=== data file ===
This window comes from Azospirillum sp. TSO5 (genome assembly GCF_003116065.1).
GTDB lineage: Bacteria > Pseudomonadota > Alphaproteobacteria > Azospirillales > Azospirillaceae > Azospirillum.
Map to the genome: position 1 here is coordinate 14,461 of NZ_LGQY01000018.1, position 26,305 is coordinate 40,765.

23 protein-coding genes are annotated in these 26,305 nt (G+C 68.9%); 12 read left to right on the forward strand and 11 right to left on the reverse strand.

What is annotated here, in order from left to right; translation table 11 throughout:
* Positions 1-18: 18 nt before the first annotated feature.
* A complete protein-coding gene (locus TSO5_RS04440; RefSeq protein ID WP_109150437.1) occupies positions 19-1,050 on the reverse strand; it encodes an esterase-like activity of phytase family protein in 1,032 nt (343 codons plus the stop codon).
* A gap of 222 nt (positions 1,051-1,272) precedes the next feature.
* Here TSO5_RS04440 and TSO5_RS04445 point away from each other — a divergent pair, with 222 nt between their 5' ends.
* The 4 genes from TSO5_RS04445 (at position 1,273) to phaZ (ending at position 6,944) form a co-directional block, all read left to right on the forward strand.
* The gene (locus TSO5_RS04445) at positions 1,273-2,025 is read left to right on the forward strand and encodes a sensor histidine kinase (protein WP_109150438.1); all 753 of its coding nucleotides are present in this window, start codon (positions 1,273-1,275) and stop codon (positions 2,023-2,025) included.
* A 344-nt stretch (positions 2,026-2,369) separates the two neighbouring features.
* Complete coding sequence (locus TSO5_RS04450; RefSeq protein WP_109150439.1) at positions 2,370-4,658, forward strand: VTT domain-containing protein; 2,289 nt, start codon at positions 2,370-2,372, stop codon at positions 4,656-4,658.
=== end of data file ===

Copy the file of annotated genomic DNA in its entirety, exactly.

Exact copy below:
This window comes from Azospirillum sp. TSO5 (genome assembly GCF_003116065.1).
GTDB lineage: Bacteria > Pseudomonadota > Alphaproteobacteria > Azospirillales > Azospirillaceae > Azospirillum.
Map to the genome: position 1 here is coordinate 14,461 of NZ_LGQY01000018.1, position 26,305 is coordinate 40,765.

23 protein-coding genes are annotated in these 26,305 nt (G+C 68.9%); 12 read left to right on the forward strand and 11 right to left on the reverse strand.

What is annotated here, in order from left to right; translation table 11 throughout:
* Positions 1-18: 18 nt before the first annotated feature.
* A complete protein-coding gene (locus TSO5_RS04440; RefSeq protein ID WP_109150437.1) occupies positions 19-1,050 on the reverse strand; it encodes an esterase-like activity of phytase family protein in 1,032 nt (343 codons plus the stop codon).
* A gap of 222 nt (positions 1,051-1,272) precedes the next feature.
* Here TSO5_RS04440 and TSO5_RS04445 point away from each other — a divergent pair, with 222 nt between their 5' ends.
* The 4 genes from TSO5_RS04445 (at position 1,273) to phaZ (ending at position 6,944) form a co-directional block, all read left to right on the forward strand.
* The gene (locus TSO5_RS04445) at positions 1,273-2,025 is read left to right on the forward strand and encodes a sensor histidine kinase (protein WP_109150438.1); all 753 of its coding nucleotides are present in this window, start codon (positions 1,273-1,275) and stop codon (positions 2,023-2,025) included.
* A 344-nt stretch (positions 2,026-2,369) separates the two neighbouring features.
* Complete coding sequence (locus TSO5_RS04450; RefSeq protein WP_109150439.1) at positions 2,370-4,658, forward strand: VTT domain-containing protein; 2,289 nt, start codon at positions 2,370-2,372, stop codon at positions 4,656-4,658.